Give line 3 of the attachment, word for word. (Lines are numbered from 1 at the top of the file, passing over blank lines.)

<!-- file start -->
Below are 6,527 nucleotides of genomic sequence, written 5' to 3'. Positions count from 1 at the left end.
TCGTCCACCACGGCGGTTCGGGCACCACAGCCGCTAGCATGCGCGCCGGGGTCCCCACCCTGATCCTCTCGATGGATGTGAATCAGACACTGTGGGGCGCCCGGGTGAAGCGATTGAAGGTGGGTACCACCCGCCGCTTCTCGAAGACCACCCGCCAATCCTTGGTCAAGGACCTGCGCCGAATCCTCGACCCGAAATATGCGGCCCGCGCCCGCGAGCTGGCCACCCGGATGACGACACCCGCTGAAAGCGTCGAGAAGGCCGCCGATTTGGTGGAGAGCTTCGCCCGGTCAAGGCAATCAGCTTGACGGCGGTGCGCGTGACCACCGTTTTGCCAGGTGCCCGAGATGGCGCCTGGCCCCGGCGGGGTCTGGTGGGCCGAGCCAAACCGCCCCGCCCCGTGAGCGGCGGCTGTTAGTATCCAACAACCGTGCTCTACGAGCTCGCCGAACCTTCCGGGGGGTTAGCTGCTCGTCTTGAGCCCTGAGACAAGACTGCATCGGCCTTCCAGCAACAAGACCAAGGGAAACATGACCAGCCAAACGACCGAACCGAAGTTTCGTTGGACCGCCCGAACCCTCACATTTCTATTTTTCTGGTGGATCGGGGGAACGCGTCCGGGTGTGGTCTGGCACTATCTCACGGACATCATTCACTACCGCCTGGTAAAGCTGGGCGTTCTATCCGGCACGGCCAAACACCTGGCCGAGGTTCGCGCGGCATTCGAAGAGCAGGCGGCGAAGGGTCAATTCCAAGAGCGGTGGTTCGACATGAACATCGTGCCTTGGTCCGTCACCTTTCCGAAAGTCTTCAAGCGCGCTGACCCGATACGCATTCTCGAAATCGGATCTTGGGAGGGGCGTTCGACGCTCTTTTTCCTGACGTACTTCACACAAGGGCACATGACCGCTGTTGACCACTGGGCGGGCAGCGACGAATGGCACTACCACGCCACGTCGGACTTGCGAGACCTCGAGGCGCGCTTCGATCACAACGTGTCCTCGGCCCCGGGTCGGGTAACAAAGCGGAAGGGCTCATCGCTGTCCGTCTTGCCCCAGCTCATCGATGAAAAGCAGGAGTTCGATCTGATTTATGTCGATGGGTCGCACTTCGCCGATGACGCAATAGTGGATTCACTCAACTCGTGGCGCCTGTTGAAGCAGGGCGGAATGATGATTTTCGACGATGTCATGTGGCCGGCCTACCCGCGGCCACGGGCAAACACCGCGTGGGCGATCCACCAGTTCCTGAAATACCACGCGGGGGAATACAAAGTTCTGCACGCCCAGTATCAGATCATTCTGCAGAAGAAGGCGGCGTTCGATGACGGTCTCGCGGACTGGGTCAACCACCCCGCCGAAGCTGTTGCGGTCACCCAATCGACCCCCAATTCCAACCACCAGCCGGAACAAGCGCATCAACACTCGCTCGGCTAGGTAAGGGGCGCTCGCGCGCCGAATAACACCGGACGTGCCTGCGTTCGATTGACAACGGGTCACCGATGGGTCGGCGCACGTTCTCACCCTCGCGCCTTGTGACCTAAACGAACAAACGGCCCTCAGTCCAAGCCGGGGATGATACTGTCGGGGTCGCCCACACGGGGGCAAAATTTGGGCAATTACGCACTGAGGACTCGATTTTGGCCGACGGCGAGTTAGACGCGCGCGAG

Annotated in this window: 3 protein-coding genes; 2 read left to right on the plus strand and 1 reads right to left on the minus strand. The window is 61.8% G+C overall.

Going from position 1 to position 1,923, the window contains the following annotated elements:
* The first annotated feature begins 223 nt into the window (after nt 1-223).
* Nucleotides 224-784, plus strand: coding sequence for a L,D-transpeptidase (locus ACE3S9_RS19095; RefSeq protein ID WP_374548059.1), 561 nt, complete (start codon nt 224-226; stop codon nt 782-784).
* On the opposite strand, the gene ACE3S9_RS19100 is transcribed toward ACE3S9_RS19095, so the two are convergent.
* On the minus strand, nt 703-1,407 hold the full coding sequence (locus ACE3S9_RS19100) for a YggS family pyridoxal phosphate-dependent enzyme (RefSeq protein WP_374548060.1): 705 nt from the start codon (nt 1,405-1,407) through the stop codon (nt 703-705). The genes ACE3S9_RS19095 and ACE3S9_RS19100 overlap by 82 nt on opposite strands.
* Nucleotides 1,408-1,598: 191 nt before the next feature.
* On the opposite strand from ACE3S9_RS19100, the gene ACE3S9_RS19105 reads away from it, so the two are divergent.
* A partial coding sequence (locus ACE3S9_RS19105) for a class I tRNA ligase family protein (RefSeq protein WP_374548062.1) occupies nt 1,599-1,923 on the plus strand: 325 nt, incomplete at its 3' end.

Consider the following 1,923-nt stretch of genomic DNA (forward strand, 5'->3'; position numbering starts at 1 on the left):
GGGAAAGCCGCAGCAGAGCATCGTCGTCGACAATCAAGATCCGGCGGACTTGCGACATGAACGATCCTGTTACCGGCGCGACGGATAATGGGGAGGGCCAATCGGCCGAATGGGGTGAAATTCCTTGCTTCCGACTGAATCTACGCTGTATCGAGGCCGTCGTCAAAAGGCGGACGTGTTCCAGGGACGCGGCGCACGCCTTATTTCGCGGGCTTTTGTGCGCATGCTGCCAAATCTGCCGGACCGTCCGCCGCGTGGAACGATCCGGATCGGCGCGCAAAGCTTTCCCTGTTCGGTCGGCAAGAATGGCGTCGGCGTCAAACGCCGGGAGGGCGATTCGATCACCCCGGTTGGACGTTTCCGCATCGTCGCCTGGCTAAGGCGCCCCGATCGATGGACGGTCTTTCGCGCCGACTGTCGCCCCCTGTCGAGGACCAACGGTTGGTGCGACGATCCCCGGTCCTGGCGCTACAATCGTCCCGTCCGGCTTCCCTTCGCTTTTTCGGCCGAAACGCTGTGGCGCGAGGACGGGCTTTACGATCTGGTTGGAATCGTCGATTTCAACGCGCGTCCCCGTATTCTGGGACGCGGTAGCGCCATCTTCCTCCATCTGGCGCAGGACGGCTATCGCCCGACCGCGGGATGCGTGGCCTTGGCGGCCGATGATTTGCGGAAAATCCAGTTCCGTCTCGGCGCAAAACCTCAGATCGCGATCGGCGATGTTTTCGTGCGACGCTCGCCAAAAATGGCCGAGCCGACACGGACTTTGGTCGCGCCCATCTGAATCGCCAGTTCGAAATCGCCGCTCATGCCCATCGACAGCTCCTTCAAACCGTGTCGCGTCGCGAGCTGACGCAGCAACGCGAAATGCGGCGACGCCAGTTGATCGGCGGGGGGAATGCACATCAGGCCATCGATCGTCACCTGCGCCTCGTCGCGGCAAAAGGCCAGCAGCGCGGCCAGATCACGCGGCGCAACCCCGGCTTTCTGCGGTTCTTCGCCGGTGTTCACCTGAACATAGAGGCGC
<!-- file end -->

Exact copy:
Annotated in this window: 3 protein-coding genes; 2 read left to right on the plus strand and 1 reads right to left on the minus strand. The window is 61.8% G+C overall.